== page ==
SETSquared start-ups grow into successful businesses
Published on: 12 December 2014
The Innovation Centre is home to University of Exeter's SETSquared start-ups
High-tech start-ups incubated by SETsquared will have contributed an estimated £11 billion in GVA (Gross Value Added) to the UK economy by 2025.
New research released on 4 December indicates that companies that have benefited from incubation by SETsquared, the enterprise partnership of the universities of Bath, Bristol, Exeter, Southampton and Surrey, have already contributed some £3.8 billion in GVA over the last 12 years and are likely to contribute a further £7.3 billion in the decade to come. The study, commissioned from Warwick Economics and Development, is based on the 1,041 companies that have already benefitted from SETsquared services in their formative years and excludes any further economic impact from companies that SETsquared is set to incubate in the future.
Robin Jackson, Centre Director at SETsquared’s Innovation Centre at the University of Exeter, said: “This economic impact study shows the profound effect that companies incubated by SETsquared have had on the region’s economy. We’re looking towards the future now and are dedicated to providing the opportunities and resources to continue the growth for the next 10 years.”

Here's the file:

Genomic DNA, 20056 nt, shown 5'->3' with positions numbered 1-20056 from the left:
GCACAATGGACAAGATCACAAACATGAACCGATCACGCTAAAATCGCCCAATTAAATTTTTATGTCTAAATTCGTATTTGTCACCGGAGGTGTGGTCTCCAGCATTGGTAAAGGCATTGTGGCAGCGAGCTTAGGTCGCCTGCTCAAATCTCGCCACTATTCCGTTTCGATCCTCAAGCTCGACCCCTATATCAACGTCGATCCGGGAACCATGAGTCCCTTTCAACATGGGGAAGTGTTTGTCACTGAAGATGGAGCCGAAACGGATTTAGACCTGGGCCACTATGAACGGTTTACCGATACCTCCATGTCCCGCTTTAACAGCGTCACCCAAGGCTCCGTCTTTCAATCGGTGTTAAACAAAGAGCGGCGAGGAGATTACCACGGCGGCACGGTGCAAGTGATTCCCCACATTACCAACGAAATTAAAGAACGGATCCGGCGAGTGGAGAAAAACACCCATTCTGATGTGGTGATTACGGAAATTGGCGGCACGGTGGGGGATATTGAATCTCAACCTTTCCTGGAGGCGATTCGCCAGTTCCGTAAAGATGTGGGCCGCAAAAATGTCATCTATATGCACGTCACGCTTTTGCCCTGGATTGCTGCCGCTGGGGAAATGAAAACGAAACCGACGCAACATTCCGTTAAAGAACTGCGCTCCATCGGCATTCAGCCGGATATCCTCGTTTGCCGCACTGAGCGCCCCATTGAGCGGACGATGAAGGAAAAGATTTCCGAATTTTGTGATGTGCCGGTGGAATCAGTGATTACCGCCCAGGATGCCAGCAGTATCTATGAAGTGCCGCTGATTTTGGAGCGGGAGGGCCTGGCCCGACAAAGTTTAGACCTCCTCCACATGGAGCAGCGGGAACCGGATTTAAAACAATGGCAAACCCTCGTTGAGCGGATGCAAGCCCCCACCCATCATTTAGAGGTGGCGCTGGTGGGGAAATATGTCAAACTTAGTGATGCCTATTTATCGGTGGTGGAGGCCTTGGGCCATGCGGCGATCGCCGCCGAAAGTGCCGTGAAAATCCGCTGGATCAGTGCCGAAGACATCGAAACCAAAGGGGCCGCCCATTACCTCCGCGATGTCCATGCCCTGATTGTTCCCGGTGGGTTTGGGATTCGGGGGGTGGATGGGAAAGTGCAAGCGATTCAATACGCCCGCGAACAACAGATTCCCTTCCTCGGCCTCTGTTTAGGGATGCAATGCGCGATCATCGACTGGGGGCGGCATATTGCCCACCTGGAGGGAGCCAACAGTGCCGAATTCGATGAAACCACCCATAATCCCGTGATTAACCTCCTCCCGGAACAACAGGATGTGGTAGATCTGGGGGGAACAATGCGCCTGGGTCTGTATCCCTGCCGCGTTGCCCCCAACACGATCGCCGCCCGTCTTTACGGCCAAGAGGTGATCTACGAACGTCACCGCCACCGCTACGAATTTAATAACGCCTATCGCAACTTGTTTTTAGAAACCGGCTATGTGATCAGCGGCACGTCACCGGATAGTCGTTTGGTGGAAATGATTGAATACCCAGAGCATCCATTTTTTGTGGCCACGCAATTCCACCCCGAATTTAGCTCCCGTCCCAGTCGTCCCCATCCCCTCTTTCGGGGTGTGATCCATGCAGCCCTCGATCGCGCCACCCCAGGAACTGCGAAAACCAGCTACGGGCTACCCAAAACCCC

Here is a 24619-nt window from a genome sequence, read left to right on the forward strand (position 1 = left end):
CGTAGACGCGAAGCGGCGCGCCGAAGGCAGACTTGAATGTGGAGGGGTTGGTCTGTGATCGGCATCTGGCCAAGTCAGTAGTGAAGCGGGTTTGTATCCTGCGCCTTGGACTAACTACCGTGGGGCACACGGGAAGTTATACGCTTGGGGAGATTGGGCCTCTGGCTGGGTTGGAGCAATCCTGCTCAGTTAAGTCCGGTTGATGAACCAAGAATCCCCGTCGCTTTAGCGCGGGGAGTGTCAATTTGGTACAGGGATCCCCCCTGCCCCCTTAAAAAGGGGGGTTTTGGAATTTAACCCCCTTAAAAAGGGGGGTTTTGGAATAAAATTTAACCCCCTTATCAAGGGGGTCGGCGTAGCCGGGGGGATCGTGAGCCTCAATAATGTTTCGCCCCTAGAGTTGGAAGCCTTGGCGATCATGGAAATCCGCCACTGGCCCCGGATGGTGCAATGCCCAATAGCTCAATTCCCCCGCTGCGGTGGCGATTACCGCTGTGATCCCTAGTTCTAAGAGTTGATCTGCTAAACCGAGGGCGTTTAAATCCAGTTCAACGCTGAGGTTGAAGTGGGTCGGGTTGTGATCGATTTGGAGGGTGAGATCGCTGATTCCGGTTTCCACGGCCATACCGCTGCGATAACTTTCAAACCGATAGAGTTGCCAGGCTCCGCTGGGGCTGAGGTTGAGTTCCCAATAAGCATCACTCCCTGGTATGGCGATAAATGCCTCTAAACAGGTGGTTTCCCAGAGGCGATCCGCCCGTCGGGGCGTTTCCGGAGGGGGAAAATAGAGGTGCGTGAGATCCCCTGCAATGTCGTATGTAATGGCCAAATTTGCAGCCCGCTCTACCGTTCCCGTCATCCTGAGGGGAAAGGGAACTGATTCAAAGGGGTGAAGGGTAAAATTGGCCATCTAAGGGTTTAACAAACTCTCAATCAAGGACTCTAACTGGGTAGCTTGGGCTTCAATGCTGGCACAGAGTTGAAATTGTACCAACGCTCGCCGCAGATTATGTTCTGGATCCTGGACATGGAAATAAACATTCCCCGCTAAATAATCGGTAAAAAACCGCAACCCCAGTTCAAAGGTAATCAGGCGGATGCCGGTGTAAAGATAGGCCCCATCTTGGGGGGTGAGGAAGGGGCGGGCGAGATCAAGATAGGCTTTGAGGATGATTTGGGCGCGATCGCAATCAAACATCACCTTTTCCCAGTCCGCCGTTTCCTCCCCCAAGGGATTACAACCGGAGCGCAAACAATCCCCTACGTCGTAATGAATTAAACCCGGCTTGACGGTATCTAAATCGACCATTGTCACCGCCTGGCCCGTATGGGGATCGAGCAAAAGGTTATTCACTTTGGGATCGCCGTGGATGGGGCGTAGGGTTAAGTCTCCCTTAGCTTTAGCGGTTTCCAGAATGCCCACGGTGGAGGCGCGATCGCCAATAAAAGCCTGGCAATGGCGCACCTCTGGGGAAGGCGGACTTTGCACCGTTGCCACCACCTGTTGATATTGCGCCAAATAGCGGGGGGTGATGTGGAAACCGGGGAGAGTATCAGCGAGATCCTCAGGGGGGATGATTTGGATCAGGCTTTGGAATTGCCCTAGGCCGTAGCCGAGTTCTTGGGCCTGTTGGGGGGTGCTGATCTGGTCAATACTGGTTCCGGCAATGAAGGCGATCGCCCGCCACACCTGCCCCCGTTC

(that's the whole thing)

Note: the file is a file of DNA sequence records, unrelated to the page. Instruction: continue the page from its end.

The new study also showed that companies incubated by SETsquared have created 9,000 jobs since 2002 and that this number is estimated in increase to 14,200 by 2025.
The findings of the economic impact study were released as SETsquared takes an important step forward in expanding the availability of its services to more entrepreneurs and start-ups with the launch of a new business hub in Basingstoke. The hub will help hi-tech start-ups to raise investment expected to reach some £20 million in a town which has been earmarked as a growth area.
The announcement follows the news earlier this month from UK fund management firm Octopus Investments that ‘high-growth small businesses account for just one per cent of the business community, yet generated 68 per cent of new jobs in the UK between 2012 and 2013.